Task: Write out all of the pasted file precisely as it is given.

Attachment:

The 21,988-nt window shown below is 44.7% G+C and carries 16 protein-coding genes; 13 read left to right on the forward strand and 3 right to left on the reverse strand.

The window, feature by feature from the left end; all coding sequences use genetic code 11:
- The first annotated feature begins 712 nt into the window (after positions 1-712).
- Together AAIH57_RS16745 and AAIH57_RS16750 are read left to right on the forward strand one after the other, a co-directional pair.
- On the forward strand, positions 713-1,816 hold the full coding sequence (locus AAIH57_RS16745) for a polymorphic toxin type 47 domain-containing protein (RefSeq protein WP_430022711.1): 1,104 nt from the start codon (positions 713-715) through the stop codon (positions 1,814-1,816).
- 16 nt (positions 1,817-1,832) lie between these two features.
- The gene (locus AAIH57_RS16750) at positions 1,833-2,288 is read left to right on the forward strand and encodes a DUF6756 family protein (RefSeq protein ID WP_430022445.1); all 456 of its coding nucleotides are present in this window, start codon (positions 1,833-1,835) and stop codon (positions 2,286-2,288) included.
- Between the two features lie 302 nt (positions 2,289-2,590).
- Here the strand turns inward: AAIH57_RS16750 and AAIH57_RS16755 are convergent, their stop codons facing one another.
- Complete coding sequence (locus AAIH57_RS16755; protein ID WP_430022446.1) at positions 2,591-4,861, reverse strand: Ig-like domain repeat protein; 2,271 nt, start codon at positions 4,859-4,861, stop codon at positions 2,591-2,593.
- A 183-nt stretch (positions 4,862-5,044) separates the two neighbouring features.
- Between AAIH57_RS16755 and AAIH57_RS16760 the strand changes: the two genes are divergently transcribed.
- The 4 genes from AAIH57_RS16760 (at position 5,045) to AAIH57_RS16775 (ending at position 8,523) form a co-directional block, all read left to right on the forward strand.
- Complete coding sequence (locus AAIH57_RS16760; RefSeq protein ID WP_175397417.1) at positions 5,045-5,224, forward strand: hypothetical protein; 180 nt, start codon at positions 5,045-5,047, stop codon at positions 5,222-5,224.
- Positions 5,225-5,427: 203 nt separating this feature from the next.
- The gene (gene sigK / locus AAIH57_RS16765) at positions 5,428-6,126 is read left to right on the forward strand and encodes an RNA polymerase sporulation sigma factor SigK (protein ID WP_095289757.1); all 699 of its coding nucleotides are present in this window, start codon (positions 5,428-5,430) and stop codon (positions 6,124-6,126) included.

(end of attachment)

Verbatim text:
The 21,988-nt window shown below is 44.7% G+C and carries 16 protein-coding genes; 13 read left to right on the forward strand and 3 right to left on the reverse strand.

The window, feature by feature from the left end; all coding sequences use genetic code 11:
- The first annotated feature begins 712 nt into the window (after positions 1-712).
- Together AAIH57_RS16745 and AAIH57_RS16750 are read left to right on the forward strand one after the other, a co-directional pair.
- On the forward strand, positions 713-1,816 hold the full coding sequence (locus AAIH57_RS16745) for a polymorphic toxin type 47 domain-containing protein (RefSeq protein WP_430022711.1): 1,104 nt from the start codon (positions 713-715) through the stop codon (positions 1,814-1,816).
- 16 nt (positions 1,817-1,832) lie between these two features.
- The gene (locus AAIH57_RS16750) at positions 1,833-2,288 is read left to right on the forward strand and encodes a DUF6756 family protein (RefSeq protein ID WP_430022445.1); all 456 of its coding nucleotides are present in this window, start codon (positions 1,833-1,835) and stop codon (positions 2,286-2,288) included.
- Between the two features lie 302 nt (positions 2,289-2,590).
- Here the strand turns inward: AAIH57_RS16750 and AAIH57_RS16755 are convergent, their stop codons facing one another.
- Complete coding sequence (locus AAIH57_RS16755; protein ID WP_430022446.1) at positions 2,591-4,861, reverse strand: Ig-like domain repeat protein; 2,271 nt, start codon at positions 4,859-4,861, stop codon at positions 2,591-2,593.
- A 183-nt stretch (positions 4,862-5,044) separates the two neighbouring features.
- Between AAIH57_RS16755 and AAIH57_RS16760 the strand changes: the two genes are divergently transcribed.
- The 4 genes from AAIH57_RS16760 (at position 5,045) to AAIH57_RS16775 (ending at position 8,523) form a co-directional block, all read left to right on the forward strand.
- Complete coding sequence (locus AAIH57_RS16760; RefSeq protein ID WP_175397417.1) at positions 5,045-5,224, forward strand: hypothetical protein; 180 nt, start codon at positions 5,045-5,047, stop codon at positions 5,222-5,224.
- Positions 5,225-5,427: 203 nt separating this feature from the next.
- The gene (gene sigK / locus AAIH57_RS16765) at positions 5,428-6,126 is read left to right on the forward strand and encodes an RNA polymerase sporulation sigma factor SigK (protein ID WP_095289757.1); all 699 of its coding nucleotides are present in this window, start codon (positions 5,428-5,430) and stop codon (positions 6,124-6,126) included.